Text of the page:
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A popular Cleveland County thrift store must close its doors and find another location.
Crossroads Rescue Mission operates its nonprofit men's shelter and recovery program with money raised from a thrift store it opened eight years ago in an old Lowe's Home Improvement building on South Post Road in Shelby.
"Oh we love this place," said shopper Joanne DeVoe. "We find everything here."
Lowe's has paid the rent on the 70,000 square foot space for years, in support of the Rescue Mission, which helps about 250 men a year to conquer drug and alcohol addictions through a Bible-based program.
Now, the company that owns the building plans to develop the property. That means the thrift store has to go.
Since about 60 percent of the funds needed to operate the shelter come from thrift store sales, Crossroads needs to find a new store location quickly. The lease expires in February.
According to Crossroads executive director Rocky Shelton, Lowe's doesn't have any other spaces it's leasing that are close enough for the mission to use them.
That means Shelton is keeping an eye out for a new space to lease. He says even though the mission has been blessed with a huge building for the past eight years, he's willing to downsize to a smaller location, around 30,000 square feet. He's praying someone can donate the space or offer it at a low cost.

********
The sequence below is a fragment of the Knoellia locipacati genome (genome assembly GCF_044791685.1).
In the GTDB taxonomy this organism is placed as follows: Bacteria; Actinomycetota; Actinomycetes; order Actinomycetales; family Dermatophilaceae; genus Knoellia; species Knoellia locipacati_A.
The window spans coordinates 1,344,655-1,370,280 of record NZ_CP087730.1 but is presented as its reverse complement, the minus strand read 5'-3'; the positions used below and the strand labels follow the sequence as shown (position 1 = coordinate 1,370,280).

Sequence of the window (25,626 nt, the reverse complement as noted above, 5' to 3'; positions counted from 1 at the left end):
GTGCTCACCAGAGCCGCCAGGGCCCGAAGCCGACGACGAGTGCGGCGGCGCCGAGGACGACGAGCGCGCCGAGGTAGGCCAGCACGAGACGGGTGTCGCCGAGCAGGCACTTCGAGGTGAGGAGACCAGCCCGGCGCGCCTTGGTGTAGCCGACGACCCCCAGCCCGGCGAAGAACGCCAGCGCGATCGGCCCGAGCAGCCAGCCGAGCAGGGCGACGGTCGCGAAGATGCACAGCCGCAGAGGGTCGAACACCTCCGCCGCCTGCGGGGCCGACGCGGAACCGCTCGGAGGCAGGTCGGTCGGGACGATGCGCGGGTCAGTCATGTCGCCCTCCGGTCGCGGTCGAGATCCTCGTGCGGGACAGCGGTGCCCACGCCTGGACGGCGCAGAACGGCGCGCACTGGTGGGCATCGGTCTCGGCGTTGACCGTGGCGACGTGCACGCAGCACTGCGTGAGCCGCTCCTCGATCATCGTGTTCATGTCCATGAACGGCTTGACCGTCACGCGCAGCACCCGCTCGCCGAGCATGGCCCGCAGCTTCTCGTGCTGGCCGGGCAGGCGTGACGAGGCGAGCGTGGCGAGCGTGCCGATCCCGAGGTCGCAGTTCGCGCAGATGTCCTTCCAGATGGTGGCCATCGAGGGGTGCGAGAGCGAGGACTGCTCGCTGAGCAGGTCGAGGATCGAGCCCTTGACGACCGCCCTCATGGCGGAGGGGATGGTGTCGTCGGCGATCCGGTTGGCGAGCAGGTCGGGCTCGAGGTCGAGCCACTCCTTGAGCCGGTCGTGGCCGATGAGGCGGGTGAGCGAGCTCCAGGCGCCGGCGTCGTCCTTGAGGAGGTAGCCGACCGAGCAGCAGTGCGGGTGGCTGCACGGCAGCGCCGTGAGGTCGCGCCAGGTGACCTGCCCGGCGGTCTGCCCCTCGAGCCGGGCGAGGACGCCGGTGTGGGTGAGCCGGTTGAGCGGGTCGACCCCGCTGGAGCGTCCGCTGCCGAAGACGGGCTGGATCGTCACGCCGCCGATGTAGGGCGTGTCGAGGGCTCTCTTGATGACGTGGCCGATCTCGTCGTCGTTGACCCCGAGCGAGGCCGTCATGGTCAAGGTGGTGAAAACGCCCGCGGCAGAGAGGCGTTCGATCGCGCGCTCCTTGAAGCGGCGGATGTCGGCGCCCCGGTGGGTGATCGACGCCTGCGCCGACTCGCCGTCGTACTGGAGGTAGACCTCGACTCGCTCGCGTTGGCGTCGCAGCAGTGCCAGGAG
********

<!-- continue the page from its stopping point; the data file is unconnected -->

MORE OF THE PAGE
Crossroads houses about 45 men at a time and helps them recover from a variety of addictions. Shelton is a former alcohol and drug addict himself, who served prison time for robbing a drug store. While in prison, his wife brought him a Bible.
"She said, 'You've tried everything else,'" said Shelton. "How about trying the Lord?"
He took the Bible, asked Jesus to save him, and has never looked back.
"I've never been the same," said Shelton.
The shelter he started is full of similar stories. Alex Portice is 20 years old. He tried drugs as a teen, thinking he wouldn't get addicted. He quickly found out he was wrong.
Taking pills and over-the-counter cough syrup landed him in the hospital multiple times.
"My mom didn't find out until she was holding my hand in the emergency room, begging me to stop shaking," said Portice.
He lived in Michigan at the time. His pastor told him about a men's ministry down in Shelby, North Carolina that might be able to help.
"My pastor recommended coming here, and it's changed my life," said Portice.
He's been living at the shelter since June. He says he knows God in a way he didn't before. He's studying the Bible and learning what it takes to conquer his addiction.
Portice hopes someone will come through for Crossroads, an organization that has helped so many men get their lives back.
"I'll be able to leave here and start in college again and get my life going, instead of where it was going," said Portice.
If you can help Crossroads find a new space, contact the mission at 704-484-8770. The shelter is located at 206 Mount Sinai Church Road in Shelby. Shelton says he's willing to look at properties in Shelby, Gastonia, and as far away as Charlotte.